U.S. Customs and Border Protection is starting to position itself to effectively enforce a ban on imports of all goods made in whole or in part from any good from the Xinjiang Uyghur Autonomous Region in China, which takes effect June 21.
The Uyghur Forced Labor Prevention Act effectively deems all goods mined, produced, or manufactured in the XUAR to be produced by forced labor in China. Under this law, imports of such goods will be banned unless CBP determines that (1) the importer of record has fully complied with relevant guidance to be provided by CBP, as well as any regulations issued to implement that guidance, (2) the importer has completely and substantively responded to all inquiries for information submitted by CBP to ascertain whether the goods were made wholly or in part with forced labor, and (3) by clear and convincing evidence, the goods were not made wholly or in part by forced labor.
Under the UFLPA even companies not importing directly from China may have goods detained if the materials used to produce those goods in a second country are tied at any level to the XUAR or specific entities or commodities associated with forced labor in China.
CBP announced recently that in advance of the June 21 effective date of the UFLPA it will be issuing letters to importers identified as having previously imported goods that may be subject to this law to encourage them to address any forced labor issues in their supply chains in a timely manner.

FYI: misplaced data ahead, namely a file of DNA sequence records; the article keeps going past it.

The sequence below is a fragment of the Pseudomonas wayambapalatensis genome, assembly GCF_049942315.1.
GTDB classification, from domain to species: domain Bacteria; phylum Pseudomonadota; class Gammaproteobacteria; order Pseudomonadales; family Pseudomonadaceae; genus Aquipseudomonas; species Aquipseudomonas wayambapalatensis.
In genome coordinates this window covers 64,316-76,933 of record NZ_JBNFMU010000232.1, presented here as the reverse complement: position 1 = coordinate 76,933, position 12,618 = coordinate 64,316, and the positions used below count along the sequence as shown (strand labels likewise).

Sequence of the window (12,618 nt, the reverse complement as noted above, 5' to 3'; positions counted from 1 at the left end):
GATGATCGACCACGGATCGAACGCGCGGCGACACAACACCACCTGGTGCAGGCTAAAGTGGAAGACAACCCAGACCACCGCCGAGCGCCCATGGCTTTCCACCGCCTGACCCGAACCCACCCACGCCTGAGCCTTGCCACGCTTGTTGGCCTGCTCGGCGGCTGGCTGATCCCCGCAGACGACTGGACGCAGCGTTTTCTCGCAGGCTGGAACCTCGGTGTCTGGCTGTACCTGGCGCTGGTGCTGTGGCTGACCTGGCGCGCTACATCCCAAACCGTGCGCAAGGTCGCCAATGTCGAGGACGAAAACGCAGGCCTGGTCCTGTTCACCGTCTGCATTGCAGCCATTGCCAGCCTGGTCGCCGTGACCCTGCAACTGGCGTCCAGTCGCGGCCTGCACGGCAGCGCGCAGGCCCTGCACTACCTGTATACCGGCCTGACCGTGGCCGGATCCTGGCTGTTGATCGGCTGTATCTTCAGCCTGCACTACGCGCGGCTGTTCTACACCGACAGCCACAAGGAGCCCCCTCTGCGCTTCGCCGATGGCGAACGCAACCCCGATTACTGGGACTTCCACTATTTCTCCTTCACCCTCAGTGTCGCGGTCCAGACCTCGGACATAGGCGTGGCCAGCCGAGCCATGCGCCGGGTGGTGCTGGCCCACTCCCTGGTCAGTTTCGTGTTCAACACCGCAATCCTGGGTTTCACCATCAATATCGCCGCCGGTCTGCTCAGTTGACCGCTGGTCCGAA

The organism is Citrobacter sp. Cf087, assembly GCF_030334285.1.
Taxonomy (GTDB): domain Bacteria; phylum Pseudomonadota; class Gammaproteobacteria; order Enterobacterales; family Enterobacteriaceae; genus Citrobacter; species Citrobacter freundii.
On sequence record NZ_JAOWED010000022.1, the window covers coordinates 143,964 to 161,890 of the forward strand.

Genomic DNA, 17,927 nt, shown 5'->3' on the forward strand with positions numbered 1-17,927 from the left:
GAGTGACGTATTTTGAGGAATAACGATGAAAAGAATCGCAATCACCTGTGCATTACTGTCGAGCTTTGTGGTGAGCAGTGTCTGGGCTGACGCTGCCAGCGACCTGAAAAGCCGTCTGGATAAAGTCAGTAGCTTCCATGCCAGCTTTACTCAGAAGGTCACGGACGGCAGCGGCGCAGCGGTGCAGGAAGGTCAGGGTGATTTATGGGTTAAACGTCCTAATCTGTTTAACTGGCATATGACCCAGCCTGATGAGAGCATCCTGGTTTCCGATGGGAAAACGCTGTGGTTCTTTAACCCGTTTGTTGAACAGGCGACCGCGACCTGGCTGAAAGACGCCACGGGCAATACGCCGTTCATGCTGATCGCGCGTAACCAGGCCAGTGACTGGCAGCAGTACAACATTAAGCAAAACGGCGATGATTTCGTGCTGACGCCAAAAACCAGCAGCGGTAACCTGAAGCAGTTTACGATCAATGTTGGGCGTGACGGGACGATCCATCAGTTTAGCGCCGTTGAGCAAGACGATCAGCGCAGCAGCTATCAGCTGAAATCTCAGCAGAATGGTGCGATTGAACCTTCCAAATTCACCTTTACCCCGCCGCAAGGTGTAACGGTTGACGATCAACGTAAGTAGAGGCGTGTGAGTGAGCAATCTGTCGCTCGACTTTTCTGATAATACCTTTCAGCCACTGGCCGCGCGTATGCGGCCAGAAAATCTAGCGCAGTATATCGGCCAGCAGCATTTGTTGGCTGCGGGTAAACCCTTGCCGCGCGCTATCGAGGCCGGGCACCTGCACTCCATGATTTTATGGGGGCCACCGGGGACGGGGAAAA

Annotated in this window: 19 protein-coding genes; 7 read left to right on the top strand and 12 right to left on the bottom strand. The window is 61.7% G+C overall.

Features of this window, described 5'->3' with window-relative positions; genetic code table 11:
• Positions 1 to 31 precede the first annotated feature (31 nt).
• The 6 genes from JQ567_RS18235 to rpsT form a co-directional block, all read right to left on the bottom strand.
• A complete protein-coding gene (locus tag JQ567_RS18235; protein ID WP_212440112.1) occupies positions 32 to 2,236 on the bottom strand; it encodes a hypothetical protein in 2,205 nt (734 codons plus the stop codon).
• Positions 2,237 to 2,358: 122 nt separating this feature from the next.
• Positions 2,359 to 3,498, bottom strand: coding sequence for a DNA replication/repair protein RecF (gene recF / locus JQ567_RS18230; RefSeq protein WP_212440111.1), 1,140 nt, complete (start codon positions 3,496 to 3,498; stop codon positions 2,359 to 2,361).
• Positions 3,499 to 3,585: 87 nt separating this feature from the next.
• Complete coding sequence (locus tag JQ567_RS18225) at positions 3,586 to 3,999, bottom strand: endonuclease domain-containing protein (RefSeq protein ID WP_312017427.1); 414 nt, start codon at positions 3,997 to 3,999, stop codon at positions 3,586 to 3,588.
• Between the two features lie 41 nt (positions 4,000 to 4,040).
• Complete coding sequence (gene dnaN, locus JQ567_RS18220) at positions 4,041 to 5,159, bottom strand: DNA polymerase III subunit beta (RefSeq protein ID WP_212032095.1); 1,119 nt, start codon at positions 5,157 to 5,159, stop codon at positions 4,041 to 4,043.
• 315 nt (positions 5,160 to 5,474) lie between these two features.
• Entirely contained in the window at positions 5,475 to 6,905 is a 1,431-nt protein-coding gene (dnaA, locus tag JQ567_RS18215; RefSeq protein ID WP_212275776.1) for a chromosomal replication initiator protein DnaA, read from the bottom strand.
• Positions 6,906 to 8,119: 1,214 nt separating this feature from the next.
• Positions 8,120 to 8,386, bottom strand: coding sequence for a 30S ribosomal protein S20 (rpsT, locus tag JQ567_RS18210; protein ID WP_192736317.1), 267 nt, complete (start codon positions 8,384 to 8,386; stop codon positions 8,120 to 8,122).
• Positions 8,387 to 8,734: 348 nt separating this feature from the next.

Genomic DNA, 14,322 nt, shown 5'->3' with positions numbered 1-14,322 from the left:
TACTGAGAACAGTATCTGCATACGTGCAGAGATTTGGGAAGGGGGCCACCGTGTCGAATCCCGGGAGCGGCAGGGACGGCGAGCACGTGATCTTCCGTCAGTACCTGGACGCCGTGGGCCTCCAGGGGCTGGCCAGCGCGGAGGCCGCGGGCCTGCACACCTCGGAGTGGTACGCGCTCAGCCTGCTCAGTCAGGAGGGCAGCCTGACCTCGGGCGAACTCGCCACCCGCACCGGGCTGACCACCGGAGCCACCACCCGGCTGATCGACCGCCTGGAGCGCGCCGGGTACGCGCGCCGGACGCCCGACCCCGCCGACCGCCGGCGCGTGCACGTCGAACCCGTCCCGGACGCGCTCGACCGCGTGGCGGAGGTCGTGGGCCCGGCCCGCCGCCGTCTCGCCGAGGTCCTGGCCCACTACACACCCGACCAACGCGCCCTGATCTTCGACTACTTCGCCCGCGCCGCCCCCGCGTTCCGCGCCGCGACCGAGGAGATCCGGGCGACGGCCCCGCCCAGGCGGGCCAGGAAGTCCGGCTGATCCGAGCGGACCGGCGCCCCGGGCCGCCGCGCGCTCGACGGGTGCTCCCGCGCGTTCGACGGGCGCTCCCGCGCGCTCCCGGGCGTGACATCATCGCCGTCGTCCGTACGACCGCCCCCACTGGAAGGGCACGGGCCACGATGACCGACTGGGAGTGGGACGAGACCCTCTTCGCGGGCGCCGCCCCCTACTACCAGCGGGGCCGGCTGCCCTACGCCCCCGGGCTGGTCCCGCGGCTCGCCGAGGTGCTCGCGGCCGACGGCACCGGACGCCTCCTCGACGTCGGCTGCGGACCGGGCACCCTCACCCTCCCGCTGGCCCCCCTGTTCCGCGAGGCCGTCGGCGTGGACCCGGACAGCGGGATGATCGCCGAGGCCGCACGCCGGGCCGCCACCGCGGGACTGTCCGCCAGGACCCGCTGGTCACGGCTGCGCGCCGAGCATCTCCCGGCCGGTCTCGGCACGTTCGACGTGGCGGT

However, CBP emphasized that if an importer does not receive such a letter this does not mean its supply chain is free of forced labor. All importers are expected to review their supply chains thoroughly, CBP said, and institute reliable measures to ensure imported goods are not produced wholly or in part with convict labor, forced labor, and/or indentured labor (including forced or indentured child labor).
Sandler, Travis & Rosenberg offers a comprehensive suite of services to help companies address forced labor concerns in China and elsewhere, including supply chain reviews, due diligence strategies, and proactive remediation. ST&R also maintains a frequently updated web page offering a broad range of information on forced labor-related efforts in the U.S. and around the world. For more information, please contact ST&R at firstname.lastname@example.org.
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